Why Apple is pitching for the health market
Thousands of developers descended on San Fransisco recently to hear about Apple's big plans for the future. One of the highlights was confirmation, after long speculation, that the company would indeed be spreading into the health market.
Apple's Health App and associated developer's HealthKit is the first real indication of the company's engagement with this growing market. The app is designed to collect more than 60 indicators, such as calories burned or hours slept.
Health has become the central theme in some of the most popular apps on the market. MyFitnessPal, for example, will track calorie and macronutrient intake to support weight loss, gain or maintenance while others like Edumondo track exercise patterns using the GPS system in your phone.
And peripheral devices have been developed to feed more telemetric data into these systems. Wireless scales measure your body weight, heart rate and body fat percentage and upload that information to your device automatically. This information can be tracked over time and visualised to help you with your lifestyle goals. Nike and Apple have had a strong partnership in the fitness App and peripherals market for some years now. Nike+ began by tracking runs using the iPhone itself and then using an in-shoe tracker.
In fact, it's already quite a crowded market, with plenty of others touting their products. But Apple knows better than most how to turn a situation like this to its advantage. It's not like no one had thought of a tablet before the iPad came along, but it thrived and ultimately defined that market.
For a start, Healthkit lets all the systems which have until now been separate talk to one another by collecting all of their information in to one place on your iOS device. And crucially, it wants to give you the option of sending that information back to your doctor for it to be monitored.
When a user falls ill, Health is going to be a huge source of information for doctors who could look back through years of health and lifestyle indicators to detect anomalies. More than this though, sending information to doctors gives them the opportunity to intervene before there is a problem.
Just like when a Formula 1 team tells the driver to change engine settings when a problem with the engine is detected, your doctor may be able to review your data remotely and detect problems before they occur. They could then suggest that you change your lifestyle or even that you pay a visit to a doctor.
What is really interesting here is not what can be done today but what could be done in the future. Apple is likely to release its new health platform across different devices and collate them into a central and easily assessable, real time bill of health with Health App in the autumn, alongside the iOS 8 operating system. It may even release its own health tracking peripherals such as the much touted iWatch. These devices will monitor your biological information in more detail than ever before and US users will be able to send the information directly to their doctor if they are treated by an Apple partner organisation.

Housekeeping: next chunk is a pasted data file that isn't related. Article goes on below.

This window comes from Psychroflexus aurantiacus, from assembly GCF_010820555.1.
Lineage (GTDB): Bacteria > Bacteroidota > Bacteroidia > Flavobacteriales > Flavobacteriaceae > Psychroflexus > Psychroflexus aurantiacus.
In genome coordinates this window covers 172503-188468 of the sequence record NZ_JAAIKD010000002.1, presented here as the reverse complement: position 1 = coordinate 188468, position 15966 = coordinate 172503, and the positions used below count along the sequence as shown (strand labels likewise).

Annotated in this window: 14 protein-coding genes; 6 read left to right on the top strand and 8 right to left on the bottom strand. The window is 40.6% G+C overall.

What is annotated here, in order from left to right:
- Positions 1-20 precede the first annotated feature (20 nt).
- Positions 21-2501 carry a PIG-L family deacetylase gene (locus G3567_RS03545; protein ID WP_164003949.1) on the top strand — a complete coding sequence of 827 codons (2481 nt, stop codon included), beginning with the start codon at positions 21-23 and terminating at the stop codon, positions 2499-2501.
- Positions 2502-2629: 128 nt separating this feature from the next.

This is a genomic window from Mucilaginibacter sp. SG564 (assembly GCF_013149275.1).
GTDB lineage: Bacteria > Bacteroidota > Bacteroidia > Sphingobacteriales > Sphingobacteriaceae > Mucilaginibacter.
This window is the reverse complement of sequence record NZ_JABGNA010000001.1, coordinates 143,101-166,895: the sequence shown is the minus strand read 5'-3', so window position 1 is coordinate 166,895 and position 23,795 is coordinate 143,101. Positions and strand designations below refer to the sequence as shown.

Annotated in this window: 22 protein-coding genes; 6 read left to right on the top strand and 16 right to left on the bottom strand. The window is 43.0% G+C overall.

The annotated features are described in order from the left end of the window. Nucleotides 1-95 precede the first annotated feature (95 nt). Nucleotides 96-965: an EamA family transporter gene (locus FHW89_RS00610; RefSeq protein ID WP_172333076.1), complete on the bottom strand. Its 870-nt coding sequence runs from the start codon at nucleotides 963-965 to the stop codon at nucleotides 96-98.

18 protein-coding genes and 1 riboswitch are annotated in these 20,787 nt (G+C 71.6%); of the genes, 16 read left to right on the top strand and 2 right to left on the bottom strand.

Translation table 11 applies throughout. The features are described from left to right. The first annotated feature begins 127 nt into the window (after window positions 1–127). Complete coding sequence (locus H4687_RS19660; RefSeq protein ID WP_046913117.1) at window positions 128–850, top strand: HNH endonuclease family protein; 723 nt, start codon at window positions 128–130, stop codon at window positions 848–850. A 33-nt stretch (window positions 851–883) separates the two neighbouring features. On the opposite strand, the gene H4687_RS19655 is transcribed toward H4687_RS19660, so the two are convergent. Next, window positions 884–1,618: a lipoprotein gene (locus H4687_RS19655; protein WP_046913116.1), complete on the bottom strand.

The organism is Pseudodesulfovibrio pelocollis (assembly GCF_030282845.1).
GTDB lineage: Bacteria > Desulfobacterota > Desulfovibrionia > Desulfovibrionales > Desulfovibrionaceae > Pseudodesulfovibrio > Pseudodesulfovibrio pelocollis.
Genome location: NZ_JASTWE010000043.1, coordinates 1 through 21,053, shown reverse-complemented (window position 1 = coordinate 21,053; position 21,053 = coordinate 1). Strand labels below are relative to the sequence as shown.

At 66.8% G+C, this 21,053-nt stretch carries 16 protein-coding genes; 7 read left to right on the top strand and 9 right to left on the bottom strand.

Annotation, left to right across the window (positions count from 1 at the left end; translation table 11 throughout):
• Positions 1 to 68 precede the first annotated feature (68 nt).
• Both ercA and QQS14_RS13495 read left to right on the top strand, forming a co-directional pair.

But what if your doctor wanted to do more than just monitor your health? The natural progression of this technology may be active response based on telemetric data. Implanted insulin pumps and pacemakers can already be configured wirelessly, the future may hold preventative implants which can be implanted before a problem occurs and activated when the problem is detected using your mobile device. Having a heart attack? No problem. Your future Health App will just release some adrenaline and call an ambulance giving them your exact location. Gone into anaphylactic shock? That's okay, here is your shot and a useful page about what you just ate to cause the shock as well as what to do about it.
All these new services will of course come with security concerns, such as the ability for devices to be hacked. Your information will be shared with third party applications and many companies, such as in the pharmaceutical or insurance industries, could make a lot of money exploiting it. At the most basic level, information leaks are a bigger concern than ever before. Apple says it is taking these issues seriously and is using top-level security to protect data but we will all have to keep an eye on how this side of the market develops.
But if we can feel confident about security, the benefits of these technologies are evident for health services under increasing pressure from ageing populations and dwindling budgets. Real time health-monitoring smartphones are likely to be much cheaper than reactive medicine. Could we one day see iPhones available for free, as part of a health package or national health service?
Apple is again redefining the mobile phone, this time into a device which can save lives and money. But this deviation comes with serious vulnerability considerations both as a technology and as a money maker for health industries.
This story is published courtesy of The Conversation (under Creative Commons-Attribution/No derivatives).